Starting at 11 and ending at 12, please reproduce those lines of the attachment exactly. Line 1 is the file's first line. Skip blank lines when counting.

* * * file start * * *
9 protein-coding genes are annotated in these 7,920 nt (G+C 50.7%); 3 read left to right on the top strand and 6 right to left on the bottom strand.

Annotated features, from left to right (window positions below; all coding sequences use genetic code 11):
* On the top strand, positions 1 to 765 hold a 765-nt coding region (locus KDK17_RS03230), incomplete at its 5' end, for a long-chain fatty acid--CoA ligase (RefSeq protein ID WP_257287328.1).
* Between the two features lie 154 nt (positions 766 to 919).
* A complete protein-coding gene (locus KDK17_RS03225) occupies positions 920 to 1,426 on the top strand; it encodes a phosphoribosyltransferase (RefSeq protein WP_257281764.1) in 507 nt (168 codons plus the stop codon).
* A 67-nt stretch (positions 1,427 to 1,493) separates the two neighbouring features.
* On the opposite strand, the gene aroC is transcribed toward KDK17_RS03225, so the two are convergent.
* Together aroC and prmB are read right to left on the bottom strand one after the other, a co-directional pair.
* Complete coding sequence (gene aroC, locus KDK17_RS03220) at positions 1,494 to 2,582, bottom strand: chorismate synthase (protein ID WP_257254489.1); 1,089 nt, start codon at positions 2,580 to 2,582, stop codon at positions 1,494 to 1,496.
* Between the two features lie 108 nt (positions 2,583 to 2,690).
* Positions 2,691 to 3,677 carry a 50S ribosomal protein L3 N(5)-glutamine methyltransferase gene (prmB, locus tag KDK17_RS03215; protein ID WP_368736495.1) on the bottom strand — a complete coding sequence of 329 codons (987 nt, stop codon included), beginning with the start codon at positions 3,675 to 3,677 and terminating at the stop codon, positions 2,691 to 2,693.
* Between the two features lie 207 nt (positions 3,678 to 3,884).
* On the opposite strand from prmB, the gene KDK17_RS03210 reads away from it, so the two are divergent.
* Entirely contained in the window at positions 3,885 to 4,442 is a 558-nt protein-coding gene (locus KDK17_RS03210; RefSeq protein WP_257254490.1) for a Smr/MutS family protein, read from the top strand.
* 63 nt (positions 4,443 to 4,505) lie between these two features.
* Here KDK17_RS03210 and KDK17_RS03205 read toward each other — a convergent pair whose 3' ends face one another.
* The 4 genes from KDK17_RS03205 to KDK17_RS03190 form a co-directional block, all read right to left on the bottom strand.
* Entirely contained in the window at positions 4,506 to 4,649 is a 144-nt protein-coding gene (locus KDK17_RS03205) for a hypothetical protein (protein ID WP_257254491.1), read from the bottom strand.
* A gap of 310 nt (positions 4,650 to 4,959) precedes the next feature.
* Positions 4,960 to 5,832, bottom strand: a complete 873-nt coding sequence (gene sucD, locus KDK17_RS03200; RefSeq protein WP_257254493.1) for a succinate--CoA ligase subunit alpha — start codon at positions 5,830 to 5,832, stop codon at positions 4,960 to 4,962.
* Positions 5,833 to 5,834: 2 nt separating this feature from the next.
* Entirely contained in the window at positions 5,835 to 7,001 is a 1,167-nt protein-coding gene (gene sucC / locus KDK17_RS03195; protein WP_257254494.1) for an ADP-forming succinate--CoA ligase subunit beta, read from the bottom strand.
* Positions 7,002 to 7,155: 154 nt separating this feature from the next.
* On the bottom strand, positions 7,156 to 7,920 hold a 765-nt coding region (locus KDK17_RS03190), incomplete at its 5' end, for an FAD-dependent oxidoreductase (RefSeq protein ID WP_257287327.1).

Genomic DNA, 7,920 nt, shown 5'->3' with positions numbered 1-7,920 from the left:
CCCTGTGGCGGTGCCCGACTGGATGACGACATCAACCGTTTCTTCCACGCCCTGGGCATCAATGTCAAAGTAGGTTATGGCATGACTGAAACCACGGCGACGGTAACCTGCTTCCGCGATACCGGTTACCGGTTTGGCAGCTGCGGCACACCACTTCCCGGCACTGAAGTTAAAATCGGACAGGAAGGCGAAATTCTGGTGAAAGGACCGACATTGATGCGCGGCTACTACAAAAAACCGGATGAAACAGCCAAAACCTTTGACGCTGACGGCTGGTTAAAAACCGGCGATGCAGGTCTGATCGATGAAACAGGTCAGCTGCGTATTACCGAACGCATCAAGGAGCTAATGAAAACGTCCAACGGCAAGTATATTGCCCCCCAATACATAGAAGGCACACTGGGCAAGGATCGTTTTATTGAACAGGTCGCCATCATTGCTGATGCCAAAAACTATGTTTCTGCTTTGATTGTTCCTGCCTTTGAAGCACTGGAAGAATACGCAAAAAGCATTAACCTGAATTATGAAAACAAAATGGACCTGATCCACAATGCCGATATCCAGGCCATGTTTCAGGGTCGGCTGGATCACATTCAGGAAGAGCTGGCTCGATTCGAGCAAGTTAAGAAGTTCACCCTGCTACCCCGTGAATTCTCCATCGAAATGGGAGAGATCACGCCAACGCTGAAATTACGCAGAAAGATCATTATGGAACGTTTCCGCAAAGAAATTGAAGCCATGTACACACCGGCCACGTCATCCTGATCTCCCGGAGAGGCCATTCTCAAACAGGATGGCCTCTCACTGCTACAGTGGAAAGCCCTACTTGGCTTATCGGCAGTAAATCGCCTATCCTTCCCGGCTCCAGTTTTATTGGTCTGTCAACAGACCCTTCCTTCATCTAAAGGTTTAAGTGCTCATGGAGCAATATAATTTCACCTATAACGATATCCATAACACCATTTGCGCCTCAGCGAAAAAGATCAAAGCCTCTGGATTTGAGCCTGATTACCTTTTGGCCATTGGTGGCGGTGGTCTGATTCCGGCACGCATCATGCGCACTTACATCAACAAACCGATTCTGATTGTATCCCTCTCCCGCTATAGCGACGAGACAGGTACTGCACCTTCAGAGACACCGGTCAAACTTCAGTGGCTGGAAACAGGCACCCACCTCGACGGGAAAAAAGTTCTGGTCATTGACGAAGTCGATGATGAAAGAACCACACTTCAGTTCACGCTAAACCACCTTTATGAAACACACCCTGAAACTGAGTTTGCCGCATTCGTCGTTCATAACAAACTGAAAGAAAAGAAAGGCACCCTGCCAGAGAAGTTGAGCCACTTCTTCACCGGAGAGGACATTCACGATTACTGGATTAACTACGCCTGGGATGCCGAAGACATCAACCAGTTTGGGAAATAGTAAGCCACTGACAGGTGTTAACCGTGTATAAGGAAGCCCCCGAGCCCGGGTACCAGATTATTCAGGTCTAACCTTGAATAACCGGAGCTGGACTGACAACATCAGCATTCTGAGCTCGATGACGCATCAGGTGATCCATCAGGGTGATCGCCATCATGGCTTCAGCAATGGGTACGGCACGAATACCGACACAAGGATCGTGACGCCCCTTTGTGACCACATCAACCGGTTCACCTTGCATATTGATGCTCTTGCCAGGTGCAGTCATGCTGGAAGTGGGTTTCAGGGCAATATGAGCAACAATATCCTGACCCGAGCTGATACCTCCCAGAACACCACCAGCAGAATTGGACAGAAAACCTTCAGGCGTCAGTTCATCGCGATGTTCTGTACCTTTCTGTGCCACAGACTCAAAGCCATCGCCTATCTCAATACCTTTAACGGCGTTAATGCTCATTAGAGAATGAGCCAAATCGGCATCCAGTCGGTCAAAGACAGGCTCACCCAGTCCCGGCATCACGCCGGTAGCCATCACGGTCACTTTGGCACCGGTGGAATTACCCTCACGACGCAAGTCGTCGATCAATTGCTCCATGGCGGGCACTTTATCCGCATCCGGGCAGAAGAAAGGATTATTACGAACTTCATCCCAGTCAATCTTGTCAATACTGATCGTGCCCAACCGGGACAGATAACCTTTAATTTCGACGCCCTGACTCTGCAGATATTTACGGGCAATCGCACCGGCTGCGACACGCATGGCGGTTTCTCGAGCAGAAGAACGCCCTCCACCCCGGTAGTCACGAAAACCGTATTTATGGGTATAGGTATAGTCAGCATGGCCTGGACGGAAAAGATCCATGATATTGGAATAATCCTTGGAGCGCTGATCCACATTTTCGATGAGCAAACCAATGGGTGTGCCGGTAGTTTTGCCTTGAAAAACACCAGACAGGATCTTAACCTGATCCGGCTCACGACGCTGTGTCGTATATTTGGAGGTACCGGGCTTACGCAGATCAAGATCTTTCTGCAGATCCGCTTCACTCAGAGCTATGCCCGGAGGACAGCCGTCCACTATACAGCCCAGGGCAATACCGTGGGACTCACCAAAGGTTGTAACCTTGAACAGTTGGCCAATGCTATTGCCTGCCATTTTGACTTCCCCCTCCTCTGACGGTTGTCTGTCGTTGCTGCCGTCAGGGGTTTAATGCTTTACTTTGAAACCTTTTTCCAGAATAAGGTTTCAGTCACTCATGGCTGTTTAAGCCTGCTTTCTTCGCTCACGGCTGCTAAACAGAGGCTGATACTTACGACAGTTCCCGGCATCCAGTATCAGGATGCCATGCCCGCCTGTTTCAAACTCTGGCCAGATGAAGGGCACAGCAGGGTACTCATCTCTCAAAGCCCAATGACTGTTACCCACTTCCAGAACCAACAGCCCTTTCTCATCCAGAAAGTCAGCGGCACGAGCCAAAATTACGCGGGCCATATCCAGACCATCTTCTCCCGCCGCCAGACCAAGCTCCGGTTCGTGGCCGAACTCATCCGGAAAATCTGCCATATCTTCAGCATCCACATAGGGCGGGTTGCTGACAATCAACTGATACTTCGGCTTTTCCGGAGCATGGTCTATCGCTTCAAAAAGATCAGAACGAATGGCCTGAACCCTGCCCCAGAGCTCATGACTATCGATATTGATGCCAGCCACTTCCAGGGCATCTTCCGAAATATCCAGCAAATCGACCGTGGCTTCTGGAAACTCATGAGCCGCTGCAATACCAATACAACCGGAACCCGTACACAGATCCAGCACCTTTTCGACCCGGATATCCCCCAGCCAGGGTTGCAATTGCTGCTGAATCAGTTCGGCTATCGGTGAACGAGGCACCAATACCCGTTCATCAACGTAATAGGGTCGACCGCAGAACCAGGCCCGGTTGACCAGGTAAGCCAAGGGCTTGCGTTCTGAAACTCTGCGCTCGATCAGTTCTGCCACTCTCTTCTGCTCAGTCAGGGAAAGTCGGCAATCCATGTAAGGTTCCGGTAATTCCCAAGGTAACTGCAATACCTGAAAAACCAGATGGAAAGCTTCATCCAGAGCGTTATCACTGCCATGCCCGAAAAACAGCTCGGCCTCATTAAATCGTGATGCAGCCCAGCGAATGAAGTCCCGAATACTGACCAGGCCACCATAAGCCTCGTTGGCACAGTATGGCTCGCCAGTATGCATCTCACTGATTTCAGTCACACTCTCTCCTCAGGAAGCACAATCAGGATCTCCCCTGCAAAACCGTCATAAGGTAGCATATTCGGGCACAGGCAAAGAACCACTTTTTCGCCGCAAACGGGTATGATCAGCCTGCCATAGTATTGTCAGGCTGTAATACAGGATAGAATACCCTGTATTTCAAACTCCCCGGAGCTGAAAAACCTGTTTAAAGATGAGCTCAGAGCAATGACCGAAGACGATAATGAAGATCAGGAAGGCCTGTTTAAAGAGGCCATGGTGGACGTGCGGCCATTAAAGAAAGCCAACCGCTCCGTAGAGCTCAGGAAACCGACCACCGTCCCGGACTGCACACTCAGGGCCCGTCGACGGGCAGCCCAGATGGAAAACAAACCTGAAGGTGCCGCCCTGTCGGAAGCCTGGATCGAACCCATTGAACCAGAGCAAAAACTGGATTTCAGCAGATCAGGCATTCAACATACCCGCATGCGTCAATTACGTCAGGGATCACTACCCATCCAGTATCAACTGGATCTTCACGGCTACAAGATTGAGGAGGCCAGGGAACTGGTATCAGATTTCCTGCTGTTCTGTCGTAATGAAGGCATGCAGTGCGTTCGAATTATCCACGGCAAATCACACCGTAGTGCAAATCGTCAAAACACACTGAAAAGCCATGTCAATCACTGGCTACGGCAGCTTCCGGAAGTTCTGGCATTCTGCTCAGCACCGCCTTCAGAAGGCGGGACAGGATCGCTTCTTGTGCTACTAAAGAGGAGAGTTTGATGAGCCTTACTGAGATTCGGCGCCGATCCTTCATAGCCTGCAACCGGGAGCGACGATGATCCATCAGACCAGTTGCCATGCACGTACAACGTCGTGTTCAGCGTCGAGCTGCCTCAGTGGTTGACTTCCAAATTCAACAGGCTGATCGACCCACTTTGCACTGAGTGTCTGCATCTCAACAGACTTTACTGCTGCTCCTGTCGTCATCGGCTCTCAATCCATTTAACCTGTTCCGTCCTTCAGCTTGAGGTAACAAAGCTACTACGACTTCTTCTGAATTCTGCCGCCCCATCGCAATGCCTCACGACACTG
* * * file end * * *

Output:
* Positions 2,691 to 3,677 carry a 50S ribosomal protein L3 N(5)-glutamine methyltransferase gene (prmB, locus tag KDK17_RS03215; protein ID WP_368736495.1) on the bottom strand — a complete coding sequence of 329 codons (987 nt, stop codon included), beginning with the start codon at positions 3,675 to 3,677 and terminating at the stop codon, positions 2,691 to 2,693.
* Between the two features lie 207 nt (positions 3,678 to 3,884).